Today we wrote up signs introducing the newest animals and laminated them… and we’ll share some with you! Here is the first one, about Jojo and Mic, our newest Moluccan cockatoos who just joined us here at Paradise Gardens Wildlife Rescue a few weeks ago. We will post picture soon, of both the birds and their new introduction signs! And soon we will get all the other new animals introduced here!

Moluccan Cockatoo Jojo here in her new home at Paradise Gardens, Boquete, Panama

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HELLO! I’m Jojo!  And I’m Mic!

We are Moluccan Cockatoos.

We come from Indonesia. We were someone’s pet but they did not takes care of us and from them we learned naughty words. A different couple found out about our mistreatment and brought us to their home. Later that couple decided to move back to the US and wanted to make sure we had a safe home for the rest of our lives so they brought us to Paradise Gardens.  Since we have always been pets and are not native to Panama, we can never be released into the wild.

We live 65-125 years.

Jojo is fairly quiet but still loves to be talked to. Mic is very social and loves talking back. They both love music, so please whistle or sing to them!!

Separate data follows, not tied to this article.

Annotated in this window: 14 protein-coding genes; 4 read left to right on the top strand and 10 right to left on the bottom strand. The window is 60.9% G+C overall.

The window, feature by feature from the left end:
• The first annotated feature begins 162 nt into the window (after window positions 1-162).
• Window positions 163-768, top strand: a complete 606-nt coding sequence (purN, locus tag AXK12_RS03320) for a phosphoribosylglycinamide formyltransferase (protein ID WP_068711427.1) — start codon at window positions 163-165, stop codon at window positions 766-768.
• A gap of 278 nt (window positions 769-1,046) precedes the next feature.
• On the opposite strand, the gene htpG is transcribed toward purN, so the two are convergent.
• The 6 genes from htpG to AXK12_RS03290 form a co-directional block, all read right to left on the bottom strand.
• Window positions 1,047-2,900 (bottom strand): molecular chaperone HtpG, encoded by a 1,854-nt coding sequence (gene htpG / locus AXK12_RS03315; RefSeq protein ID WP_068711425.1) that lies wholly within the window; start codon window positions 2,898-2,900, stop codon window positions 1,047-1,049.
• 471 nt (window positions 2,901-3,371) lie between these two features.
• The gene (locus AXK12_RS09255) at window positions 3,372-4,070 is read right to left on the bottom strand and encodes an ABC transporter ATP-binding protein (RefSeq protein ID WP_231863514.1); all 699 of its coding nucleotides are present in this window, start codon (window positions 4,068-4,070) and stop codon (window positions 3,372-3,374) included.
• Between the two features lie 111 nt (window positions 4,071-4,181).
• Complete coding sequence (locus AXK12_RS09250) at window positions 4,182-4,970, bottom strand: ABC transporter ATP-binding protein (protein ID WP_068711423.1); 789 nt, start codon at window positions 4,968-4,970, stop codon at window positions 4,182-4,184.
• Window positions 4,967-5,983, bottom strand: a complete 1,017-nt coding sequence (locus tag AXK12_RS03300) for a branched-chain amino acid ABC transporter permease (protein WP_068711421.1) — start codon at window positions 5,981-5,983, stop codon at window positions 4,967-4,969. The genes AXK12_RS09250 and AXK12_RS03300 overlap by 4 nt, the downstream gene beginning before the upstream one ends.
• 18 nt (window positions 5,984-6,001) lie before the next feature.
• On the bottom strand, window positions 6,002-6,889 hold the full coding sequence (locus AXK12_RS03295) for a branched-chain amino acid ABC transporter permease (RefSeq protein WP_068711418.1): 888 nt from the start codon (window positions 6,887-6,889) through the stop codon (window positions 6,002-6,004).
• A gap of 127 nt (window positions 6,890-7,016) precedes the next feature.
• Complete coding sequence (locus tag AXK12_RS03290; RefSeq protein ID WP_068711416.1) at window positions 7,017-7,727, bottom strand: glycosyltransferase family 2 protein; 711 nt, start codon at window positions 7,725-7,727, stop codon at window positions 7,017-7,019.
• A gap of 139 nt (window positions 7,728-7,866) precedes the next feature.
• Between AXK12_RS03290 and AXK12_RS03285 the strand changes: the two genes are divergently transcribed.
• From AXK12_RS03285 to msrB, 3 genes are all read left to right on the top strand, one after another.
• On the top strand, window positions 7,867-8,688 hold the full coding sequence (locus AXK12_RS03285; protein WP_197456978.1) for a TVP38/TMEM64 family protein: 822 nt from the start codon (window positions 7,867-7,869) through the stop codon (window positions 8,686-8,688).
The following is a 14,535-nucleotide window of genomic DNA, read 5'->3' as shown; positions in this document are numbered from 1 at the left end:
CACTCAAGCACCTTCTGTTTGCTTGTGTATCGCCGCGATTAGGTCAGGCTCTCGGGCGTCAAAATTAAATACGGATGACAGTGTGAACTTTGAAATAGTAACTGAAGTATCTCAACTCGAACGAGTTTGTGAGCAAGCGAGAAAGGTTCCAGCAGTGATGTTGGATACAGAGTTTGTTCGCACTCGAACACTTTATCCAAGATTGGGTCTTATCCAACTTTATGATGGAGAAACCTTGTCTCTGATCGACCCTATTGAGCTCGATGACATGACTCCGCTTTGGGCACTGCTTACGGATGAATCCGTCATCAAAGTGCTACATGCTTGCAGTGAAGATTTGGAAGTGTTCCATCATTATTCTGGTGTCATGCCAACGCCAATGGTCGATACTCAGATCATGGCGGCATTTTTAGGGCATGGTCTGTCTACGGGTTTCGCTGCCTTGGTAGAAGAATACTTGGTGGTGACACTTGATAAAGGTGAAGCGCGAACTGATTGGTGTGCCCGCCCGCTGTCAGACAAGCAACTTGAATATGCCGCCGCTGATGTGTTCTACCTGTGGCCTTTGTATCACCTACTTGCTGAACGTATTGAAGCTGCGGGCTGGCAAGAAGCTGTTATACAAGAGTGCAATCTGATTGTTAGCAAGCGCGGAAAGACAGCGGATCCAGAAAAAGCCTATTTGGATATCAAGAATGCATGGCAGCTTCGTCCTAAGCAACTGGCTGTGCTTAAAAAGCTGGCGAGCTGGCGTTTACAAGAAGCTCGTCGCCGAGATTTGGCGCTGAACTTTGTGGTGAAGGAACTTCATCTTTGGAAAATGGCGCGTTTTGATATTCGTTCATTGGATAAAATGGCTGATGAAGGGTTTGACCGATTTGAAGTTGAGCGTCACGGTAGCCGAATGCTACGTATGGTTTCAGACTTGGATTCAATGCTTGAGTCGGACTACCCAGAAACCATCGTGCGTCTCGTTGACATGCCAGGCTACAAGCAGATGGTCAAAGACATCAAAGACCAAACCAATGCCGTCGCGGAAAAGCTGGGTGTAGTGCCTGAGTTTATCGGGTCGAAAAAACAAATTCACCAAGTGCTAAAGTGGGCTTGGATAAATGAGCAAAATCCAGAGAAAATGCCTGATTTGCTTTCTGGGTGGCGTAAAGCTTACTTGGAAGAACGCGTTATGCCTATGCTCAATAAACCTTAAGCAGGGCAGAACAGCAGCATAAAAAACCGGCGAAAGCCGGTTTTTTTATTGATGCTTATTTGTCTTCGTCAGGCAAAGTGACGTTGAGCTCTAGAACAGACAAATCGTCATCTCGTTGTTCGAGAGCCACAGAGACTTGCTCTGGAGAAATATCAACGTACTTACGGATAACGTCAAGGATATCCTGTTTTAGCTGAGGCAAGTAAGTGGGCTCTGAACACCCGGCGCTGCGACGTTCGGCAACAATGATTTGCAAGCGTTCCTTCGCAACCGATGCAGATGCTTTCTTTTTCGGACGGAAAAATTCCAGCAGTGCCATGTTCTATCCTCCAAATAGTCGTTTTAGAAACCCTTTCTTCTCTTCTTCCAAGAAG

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Jojo and Mic (pronounced Mic) are typical of our rescued birds. They are beautiful and expensive but people buy them not realizing how much care they take. Both Jojo and Mic have distinct personalities and capabilities and to be a good caretaker for them requires time, patience and money. Luckily Jojo and Mic were rescued from their first negligent owners by some caring people. But even then they could not take care of them for their full lifespan (100 years is a long time!) which is why they are now living here. Hopefully Paradise Gardens Wildlife Rescue can be Mic and Jojo’s forever home!





A Brief History of Paradise

19 05 2010

Entrance painted by volunteers, Paradise Gardens Wildlife Rescue, Boquete, Panama